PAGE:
By John Finnerty
CNHI Harrisburg Bureau
Teachers in gifted education programs should be certified to show they understand how to work with high-achieving students, a report commissioned by the state House of Representatives suggests.
Pennsylvania is one of 22 states where teachers are allowed to lead gifted education classes without being specifically trained in working with students whom federal standards describe as having “high-achievement capability” and who “need services and activities not normally provided” by the school. Gifted-education teachers are not even required to be certified in a core educational subject — English, math or science — notes the report by the Legislative Budget and Finance Committee.
Rose Jacobs, president of the Pennsylvania Association of Gifted Education, said gifted students are different from most other students and in some cases could be labeled as troublemakers.
She pointed to characters in the popular television sitcom “The Big Bang Theory” to illustrate how students who could benefit from gifted education may be socially-awkward and idiosyncratic. The show’s characters are university researchers who are also obsessed with Star Trek and comic books.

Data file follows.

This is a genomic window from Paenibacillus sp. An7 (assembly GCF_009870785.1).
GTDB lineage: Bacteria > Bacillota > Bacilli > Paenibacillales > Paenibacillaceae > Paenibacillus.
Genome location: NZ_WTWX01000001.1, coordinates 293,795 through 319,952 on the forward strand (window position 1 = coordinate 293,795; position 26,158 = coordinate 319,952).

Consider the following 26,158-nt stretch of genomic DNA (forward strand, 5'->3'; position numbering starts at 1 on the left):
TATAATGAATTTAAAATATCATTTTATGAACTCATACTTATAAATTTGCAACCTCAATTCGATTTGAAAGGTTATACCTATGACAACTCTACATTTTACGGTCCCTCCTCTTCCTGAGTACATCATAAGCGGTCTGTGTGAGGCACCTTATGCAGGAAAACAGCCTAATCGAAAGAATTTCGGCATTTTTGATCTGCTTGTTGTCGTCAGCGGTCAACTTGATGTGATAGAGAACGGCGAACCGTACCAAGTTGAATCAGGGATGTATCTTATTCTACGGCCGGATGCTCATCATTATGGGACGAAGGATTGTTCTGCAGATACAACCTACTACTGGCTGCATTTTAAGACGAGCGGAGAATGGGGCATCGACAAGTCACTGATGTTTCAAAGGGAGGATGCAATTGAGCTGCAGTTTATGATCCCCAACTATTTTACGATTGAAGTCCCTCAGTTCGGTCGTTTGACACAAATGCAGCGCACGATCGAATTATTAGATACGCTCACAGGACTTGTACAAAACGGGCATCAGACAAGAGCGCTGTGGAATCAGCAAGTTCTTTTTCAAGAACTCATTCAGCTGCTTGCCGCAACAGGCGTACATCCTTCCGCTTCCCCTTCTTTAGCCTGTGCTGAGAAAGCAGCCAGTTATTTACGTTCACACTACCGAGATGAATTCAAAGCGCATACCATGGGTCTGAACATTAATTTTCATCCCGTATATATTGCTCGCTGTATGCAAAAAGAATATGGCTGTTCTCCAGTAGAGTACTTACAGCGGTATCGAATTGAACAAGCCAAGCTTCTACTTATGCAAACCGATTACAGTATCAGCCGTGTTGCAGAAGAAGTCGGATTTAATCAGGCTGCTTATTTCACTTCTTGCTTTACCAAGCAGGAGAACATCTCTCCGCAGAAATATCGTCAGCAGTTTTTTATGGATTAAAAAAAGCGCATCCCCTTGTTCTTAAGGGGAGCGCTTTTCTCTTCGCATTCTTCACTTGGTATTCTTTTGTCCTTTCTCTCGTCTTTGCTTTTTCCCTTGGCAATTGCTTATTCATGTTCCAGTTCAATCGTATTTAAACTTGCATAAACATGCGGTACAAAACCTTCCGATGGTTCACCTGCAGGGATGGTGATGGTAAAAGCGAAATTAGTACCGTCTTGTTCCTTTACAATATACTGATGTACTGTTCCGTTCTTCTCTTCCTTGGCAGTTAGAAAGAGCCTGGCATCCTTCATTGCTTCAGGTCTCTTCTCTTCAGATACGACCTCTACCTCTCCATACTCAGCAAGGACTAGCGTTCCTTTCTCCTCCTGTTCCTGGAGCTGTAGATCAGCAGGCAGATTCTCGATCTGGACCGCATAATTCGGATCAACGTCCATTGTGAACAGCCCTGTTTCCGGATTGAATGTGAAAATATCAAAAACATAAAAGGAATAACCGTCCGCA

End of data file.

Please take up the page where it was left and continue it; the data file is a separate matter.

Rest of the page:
“They learn differently,” said Jacobs, who joined the association when her now-adult son was in school.
The certification issue looms over gifted education large because in Pennsylvania the state provides “general supervision” but leaves the actual program design to local school districts. The state requires special education teachers, by comparison, to have a certificate in their specialty as well as certification in an instructional content area.
The state Department of Education has just one employee designated for gifted education who works with consultants across the state to help with training and monitoring, according to a department spokesman. With little oversight in this area, the House committee found systemic problems.
The state’s gifted education inspector visits 10 of Pennsylvania’s 500 school districts each year. During the last five years, the inspector has found only one district in full compliance with state regulations regarding gifted education, the House committee’s researcher found.